Present pleasure is every thing with them. The sports of the day, the amusements of the evening, entertainments and diversions occupy all their concern; and so long as these can be supplied in succession, so long as they go from one diversion to another, their minds remain in a state of perfect indifference to every thing, except their pleasures. Now what chance has religion with such dispositions as these? Yet these dispositions begun in early life, and favoured by circumstances, that is by affluence and health, cleave to a man's character much beyond the period of life in which they might seem to be excusable. Excusable did I say; I ought rather to have said that they are contrary to reason and duty in every condition and at every period of life. Even in youth they are built upon falsehood and folly. Young persons, as well as old, find that things do actually come to pass. Evils and mis

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chiefs, which they regarded as distant, as out of their view, as beyond the line and reach of their preparations or their concern, come they find to be actually felt. They find that nothing is done by slighting them beforehand; for however neglected or despised, perhaps ridiculed and derided, they come not only to be things present, but the very things and the only things about which their anxiety is employed; become serious things indeed, as being the things which now make them wretched and miserable. Therefore a man must learn to be affected by events which appear to lie at some distance, before he will be seriously affected by religion.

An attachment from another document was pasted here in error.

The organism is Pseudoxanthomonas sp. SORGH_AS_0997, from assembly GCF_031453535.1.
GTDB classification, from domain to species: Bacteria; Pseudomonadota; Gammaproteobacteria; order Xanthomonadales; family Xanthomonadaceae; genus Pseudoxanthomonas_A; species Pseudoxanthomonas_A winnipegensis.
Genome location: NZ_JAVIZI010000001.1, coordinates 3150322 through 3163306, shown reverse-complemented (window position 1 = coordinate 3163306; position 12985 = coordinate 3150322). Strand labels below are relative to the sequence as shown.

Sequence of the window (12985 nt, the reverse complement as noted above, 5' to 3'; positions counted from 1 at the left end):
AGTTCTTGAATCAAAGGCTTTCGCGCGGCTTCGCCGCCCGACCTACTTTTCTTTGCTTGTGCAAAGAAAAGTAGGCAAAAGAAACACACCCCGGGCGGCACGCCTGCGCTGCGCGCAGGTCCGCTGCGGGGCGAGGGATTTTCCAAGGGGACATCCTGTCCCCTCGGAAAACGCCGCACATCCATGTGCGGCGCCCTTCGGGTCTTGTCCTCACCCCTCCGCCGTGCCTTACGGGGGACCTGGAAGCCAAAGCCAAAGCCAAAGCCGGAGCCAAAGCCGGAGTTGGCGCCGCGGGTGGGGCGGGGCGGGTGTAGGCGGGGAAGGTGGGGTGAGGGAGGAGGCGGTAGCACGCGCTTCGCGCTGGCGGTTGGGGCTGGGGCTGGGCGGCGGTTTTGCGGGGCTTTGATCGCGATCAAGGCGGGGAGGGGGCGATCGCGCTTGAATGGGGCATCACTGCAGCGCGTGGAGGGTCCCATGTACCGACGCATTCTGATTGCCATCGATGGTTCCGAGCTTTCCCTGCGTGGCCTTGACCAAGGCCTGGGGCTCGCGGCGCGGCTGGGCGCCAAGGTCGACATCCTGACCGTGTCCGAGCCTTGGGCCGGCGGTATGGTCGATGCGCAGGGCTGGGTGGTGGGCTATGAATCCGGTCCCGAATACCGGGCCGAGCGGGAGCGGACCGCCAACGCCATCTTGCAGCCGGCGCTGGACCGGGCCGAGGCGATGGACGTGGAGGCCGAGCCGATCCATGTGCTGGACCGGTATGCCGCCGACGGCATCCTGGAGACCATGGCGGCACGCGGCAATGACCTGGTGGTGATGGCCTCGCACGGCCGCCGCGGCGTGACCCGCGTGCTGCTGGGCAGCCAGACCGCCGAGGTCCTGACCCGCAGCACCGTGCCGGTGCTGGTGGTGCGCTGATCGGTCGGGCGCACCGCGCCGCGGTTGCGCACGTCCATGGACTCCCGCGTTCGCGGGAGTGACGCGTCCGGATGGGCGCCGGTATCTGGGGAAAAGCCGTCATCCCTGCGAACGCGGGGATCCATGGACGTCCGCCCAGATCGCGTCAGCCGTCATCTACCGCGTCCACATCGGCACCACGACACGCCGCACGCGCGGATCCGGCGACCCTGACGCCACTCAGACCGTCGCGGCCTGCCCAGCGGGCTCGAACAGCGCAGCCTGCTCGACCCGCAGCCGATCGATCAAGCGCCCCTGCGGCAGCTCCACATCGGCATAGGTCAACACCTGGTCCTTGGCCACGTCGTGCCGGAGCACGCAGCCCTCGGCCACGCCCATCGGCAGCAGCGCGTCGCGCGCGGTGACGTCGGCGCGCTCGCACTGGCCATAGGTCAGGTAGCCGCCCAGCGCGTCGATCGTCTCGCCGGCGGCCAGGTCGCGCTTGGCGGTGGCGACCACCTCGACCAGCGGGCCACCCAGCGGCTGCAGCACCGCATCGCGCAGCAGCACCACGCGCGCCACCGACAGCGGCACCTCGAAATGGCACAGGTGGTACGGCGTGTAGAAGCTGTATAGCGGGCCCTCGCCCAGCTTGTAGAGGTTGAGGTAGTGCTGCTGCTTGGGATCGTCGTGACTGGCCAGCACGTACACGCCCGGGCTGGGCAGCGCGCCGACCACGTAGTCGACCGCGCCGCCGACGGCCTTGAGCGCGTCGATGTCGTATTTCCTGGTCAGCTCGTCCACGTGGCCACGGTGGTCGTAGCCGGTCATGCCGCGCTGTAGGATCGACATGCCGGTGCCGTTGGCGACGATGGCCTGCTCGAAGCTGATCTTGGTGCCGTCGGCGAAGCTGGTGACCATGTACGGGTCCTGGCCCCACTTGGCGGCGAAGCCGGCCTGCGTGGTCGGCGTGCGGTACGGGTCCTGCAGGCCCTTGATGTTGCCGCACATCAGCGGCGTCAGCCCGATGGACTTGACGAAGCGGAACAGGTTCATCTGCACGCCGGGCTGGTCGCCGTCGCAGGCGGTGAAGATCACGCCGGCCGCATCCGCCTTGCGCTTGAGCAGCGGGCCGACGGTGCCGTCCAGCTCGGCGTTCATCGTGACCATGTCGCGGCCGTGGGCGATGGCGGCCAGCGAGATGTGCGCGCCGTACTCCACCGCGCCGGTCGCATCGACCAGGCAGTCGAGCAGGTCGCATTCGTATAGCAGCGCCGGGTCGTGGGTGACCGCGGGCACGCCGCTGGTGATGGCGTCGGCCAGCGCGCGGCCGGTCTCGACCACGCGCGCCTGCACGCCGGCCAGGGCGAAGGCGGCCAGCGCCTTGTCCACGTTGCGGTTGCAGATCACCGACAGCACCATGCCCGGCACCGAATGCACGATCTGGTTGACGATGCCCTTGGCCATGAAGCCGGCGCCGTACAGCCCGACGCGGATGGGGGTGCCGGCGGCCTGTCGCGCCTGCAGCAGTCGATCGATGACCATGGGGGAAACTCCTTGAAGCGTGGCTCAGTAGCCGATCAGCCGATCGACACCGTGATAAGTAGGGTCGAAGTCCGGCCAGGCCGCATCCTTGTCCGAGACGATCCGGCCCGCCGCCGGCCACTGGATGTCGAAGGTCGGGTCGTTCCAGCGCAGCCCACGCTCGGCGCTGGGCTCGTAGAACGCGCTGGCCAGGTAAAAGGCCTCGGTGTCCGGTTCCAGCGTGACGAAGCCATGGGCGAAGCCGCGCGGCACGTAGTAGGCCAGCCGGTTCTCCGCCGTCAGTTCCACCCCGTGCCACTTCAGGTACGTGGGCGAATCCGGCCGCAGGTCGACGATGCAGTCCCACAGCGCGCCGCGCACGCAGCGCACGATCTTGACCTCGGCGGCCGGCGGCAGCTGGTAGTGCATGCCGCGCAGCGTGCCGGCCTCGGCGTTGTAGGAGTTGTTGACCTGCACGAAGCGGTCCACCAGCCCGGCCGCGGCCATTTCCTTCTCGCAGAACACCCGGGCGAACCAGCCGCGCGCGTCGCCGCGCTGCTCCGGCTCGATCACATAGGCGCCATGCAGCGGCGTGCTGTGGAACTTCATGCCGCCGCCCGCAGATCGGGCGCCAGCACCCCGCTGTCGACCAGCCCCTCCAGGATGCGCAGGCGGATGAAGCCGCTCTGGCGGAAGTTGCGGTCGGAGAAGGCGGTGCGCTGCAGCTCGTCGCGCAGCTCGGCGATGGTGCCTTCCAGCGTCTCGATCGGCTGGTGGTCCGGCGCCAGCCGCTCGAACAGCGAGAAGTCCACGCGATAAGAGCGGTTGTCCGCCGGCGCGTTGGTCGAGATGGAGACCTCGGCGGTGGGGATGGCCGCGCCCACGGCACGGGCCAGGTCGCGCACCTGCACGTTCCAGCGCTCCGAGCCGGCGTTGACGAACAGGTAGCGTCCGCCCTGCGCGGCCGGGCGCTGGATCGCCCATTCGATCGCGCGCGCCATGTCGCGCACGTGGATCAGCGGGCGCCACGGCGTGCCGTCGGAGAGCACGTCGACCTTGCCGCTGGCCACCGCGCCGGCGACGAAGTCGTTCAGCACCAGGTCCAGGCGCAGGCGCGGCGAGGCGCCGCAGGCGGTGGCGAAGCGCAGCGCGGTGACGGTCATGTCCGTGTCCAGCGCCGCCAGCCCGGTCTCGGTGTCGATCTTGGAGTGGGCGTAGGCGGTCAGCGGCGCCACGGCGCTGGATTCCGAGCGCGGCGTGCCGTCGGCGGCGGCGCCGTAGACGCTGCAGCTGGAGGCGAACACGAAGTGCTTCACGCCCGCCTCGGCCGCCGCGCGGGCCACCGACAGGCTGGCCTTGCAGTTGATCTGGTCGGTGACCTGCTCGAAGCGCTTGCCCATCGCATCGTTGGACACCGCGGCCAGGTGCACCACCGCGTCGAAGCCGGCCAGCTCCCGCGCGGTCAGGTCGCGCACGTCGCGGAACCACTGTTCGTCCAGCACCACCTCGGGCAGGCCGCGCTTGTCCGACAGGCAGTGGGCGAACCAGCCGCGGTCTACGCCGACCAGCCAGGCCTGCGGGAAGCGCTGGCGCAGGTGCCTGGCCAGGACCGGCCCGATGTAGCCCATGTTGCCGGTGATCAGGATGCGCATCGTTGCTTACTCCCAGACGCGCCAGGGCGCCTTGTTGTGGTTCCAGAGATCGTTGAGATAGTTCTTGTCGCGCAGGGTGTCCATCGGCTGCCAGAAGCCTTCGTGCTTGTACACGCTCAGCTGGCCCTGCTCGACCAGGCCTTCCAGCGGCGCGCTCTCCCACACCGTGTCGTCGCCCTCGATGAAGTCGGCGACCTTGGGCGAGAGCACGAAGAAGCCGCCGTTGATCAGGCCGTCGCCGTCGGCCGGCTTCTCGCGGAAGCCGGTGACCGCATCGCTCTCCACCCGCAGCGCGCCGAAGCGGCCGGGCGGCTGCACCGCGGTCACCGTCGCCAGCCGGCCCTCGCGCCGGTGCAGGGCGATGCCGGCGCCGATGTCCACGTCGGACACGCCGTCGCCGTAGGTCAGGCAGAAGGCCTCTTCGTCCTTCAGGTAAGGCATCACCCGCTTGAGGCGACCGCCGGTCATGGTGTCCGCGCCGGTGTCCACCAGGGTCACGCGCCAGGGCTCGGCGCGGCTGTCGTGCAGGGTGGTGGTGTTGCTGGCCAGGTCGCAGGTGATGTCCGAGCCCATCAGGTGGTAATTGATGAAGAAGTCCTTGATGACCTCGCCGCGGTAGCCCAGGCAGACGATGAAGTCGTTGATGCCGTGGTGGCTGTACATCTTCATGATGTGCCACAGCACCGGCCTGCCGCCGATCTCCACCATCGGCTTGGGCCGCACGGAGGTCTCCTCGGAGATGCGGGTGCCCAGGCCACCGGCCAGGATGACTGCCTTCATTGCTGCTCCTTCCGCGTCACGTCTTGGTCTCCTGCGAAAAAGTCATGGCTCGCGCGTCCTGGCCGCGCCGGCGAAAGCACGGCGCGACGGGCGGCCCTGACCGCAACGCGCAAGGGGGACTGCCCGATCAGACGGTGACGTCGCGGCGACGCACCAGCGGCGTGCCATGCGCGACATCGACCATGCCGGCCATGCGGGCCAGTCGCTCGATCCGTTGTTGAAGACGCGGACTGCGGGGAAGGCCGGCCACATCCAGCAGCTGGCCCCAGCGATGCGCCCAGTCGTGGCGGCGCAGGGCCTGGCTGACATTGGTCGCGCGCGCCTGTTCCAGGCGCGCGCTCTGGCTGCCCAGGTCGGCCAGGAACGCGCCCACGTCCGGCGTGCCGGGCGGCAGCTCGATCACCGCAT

Again: The general course of education is much against religious seriousness, even without those who conduct education foreseeing or intending any such effect. Many of us are brought up with this world set before us and nothing else. Whatever promotes this world's prosperity is praised; whatever hurts and obstructs and prejudices this world's prosperity is blamed: and there all praise and censure end. We see mankind about us in motion and action, but all these motions and actions directed to worldly objects. We hear their conversation, but it is all the same way. And this is what we see and hear from the first. The views, which are continually placed before our eyes, regard this life alone and its interests. Can it then be wondered at that an early worldly mindedness is bred in our hearts, so strong as to shut out heavenly mindedness entirely? In the contest which is always carry